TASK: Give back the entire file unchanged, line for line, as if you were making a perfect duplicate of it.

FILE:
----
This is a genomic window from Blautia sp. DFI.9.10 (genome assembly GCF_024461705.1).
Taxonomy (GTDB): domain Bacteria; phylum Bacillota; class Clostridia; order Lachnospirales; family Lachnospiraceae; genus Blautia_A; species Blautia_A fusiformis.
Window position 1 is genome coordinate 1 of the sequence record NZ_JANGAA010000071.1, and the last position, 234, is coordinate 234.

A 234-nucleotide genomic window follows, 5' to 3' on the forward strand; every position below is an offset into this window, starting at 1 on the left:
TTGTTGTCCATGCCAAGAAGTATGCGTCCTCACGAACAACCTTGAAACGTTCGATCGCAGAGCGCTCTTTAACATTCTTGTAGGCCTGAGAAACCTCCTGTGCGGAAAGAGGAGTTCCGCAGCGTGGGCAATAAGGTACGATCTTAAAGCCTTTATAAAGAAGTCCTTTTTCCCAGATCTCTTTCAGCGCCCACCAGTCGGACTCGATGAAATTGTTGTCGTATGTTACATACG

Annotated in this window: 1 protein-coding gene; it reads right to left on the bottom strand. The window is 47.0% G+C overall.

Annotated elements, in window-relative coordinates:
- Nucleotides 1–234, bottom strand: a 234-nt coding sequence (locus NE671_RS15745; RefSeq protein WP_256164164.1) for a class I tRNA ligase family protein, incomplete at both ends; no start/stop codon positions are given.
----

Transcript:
This is a genomic window from Blautia sp. DFI.9.10 (genome assembly GCF_024461705.1).
Taxonomy (GTDB): domain Bacteria; phylum Bacillota; class Clostridia; order Lachnospirales; family Lachnospiraceae; genus Blautia_A; species Blautia_A fusiformis.
Window position 1 is genome coordinate 1 of the sequence record NZ_JANGAA010000071.1, and the last position, 234, is coordinate 234.

A 234-nucleotide genomic window follows, 5' to 3' on the forward strand; every position below is an offset into this window, starting at 1 on the left:
TTGTTGTCCATGCCAAGAAGTATGCGTCCTCACGAACAACCTTGAAACGTTCGATCGCAGAGCGCTCTTTAACATTCTTGTAGGCCTGAGAAACCTCCTGTGCGGAAAGAGGAGTTCCGCAGCGTGGGCAATAAGGTACGATCTTAAAGCCTTTATAAAGAAGTCCTTTTTCCCAGATCTCTTTCAGCGCCCACCAGTCGGACTCGATGAAATTGTTGTCGTATGTTACATACG

Annotated in this window: 1 protein-coding gene; it reads right to left on the bottom strand. The window is 47.0% G+C overall.

Annotated elements, in window-relative coordinates:
- Nucleotides 1–234, bottom strand: a 234-nt coding sequence (locus NE671_RS15745; RefSeq protein WP_256164164.1) for a class I tRNA ligase family protein, incomplete at both ends; no start/stop codon positions are given.